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Report: OPEC to earn $1 trillion in 2011
by Staff Writers
Washington (UPI) Jul 22, 2011

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Net oil export earnings of the Organization of Petroleum Exporting Countries will top $1 trillion this year, the Energy Information Administration said citing consolidated figures for the 12 member countries.

EIA, a statistical and analytical agency within the U.S. Department of Energy, said it based its OPEC income projections on its July 2011 short-term energy outlook.

Based on those projections, it said, the 12 OPEC members could earn $1.028 trillion of net oil export revenues in 2011 and $1.108 trillion in 2012.

OPEC members are Algeria, Angola, Ecuador, Iran, Iraq, Kuwait, Libya, Nigeria, Qatar, Saudi Arabia, the United Arab Emirates and Venezuela.

Last year, OPEC earned $778 billion in net oil export revenues, a 35 percent increase from 2009, EIA said.

Saudi Arabia earned the largest share of the earnings, $225 billion, representing 29 percent of total OPEC revenues. On a per-capita basis, OPEC net oil export earnings reached $2,074 in 2010.

EIA says it collects, analyzes and disseminates independent and impartial energy information to promote sound policymaking, efficient markets and public understanding of energy and its interaction with the economy and the environment.

Its frequent reports on OPEC's performance include estimates of the group's net oil export revenues, oil production and consumption.

The overall income figures are based on analysis of the various statistics collected from diverse sources.

"We assume that these exports are sold at prevailing spot prices. For countries that export several different crude varieties, we assume that the proportion of total net oil exports represented by each variety is equal to the proportion of the total domestic production represented by that variety," EIA said.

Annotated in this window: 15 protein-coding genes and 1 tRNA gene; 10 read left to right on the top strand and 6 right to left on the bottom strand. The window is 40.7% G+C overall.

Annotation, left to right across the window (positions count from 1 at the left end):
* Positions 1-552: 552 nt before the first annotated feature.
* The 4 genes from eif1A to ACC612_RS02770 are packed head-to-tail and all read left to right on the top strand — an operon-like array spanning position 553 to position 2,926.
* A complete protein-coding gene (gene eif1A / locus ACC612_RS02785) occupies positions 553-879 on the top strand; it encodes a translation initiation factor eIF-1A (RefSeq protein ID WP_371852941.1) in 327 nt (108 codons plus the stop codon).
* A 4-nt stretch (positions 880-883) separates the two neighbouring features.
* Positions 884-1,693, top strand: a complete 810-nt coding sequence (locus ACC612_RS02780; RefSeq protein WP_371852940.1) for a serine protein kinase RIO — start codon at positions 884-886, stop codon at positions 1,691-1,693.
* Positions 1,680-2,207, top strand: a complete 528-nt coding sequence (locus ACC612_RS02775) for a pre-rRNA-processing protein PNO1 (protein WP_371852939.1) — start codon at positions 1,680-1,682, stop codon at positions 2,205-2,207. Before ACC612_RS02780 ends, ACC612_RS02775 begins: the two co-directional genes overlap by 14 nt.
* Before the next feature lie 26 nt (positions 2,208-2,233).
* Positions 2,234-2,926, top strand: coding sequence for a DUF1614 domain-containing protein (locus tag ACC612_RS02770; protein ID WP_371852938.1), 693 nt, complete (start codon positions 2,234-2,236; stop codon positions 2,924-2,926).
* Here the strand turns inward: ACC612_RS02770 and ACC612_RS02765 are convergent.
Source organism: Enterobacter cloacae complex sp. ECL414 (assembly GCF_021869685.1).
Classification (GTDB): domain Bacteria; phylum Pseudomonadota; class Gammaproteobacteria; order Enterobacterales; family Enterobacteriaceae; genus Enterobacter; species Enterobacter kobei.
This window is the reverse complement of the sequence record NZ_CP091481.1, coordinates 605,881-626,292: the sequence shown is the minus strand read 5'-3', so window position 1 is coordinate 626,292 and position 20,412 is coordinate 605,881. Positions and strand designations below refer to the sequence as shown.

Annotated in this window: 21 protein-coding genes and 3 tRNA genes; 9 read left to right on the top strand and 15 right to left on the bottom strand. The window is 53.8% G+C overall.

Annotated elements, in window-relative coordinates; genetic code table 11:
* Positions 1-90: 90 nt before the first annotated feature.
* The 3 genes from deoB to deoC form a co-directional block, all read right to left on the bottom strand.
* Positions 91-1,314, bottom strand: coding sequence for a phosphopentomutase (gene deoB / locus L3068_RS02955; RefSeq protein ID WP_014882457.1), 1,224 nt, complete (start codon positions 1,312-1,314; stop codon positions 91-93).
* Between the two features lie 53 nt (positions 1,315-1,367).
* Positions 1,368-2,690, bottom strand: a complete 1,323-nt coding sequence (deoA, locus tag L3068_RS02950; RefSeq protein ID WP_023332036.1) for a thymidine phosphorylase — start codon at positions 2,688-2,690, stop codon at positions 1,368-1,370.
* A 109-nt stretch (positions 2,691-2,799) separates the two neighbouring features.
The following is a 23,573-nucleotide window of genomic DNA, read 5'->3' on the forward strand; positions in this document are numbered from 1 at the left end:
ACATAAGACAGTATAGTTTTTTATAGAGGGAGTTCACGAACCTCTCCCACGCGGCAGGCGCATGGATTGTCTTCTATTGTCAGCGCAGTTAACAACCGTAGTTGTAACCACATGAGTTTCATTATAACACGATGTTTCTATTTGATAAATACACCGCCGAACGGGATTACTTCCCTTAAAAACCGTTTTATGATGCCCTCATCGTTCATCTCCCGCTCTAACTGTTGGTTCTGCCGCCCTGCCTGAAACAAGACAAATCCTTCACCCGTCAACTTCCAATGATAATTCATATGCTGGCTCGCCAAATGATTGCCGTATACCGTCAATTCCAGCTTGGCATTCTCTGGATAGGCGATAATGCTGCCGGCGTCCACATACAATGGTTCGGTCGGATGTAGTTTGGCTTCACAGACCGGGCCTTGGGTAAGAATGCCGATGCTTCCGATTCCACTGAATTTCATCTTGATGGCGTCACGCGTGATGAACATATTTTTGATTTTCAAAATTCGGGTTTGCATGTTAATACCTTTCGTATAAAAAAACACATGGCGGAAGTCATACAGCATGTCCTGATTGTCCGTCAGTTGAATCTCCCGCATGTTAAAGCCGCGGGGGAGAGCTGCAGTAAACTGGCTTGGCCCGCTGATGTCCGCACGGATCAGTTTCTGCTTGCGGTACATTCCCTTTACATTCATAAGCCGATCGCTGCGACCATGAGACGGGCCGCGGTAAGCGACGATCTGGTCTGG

"In other words, if we assume that Arab Medium represents 20 percent of total oil production in Saudi Arabia, then we assume that Arab Medium represents 20 percent of total net oil exports from Saudi Arabia," EIA said.

The forecasts are independent of approval by any other officer or employee of the U.S. government. EIA said.

At the end of 2009, OPEC had proven oil reserves of 1.06 trillion barrels of crude oil, representing 79.6 percent of the world total of 1.3 trillion barrels, the organization says on its Web site.

Outlook for oil as a source of energy remains strong. Oil prices remain around $100 barrel in response to natural disasters, political upheavals in the Middle East and Africa and uncertain recovery from the 2008-09 downturn. Almost all new demand is sourced by analysts to Asian growth.

Crude oil prices settled less than $99 per barrel Friday morning on the New York Mercantile Exchange after touching a seven-week high Thursday of more than $100 per barrel.

EIA's own outlook said the market will remain tight for the foreseeable future as growing demand from emerging economies for liquid fuels and slowing non-OPEC supply growth maintain upward pressure on oil prices.

The International Energy Agency in Paris forecast oil prices to average $98 per barrel this year and $103 per barrel in 2012.

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